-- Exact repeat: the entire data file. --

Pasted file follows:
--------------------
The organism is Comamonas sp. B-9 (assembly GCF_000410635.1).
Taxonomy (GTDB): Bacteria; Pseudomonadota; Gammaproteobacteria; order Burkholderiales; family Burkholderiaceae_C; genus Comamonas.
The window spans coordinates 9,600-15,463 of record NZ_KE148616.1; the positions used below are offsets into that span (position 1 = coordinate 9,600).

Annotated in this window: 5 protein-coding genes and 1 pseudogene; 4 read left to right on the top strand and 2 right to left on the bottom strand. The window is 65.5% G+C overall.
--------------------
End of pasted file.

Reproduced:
The organism is Comamonas sp. B-9 (assembly GCF_000410635.1).
Taxonomy (GTDB): Bacteria; Pseudomonadota; Gammaproteobacteria; order Burkholderiales; family Burkholderiaceae_C; genus Comamonas.
The window spans coordinates 9,600-15,463 of record NZ_KE148616.1; the positions used below are offsets into that span (position 1 = coordinate 9,600).

Annotated in this window: 5 protein-coding genes and 1 pseudogene; 4 read left to right on the top strand and 2 right to left on the bottom strand. The window is 65.5% G+C overall.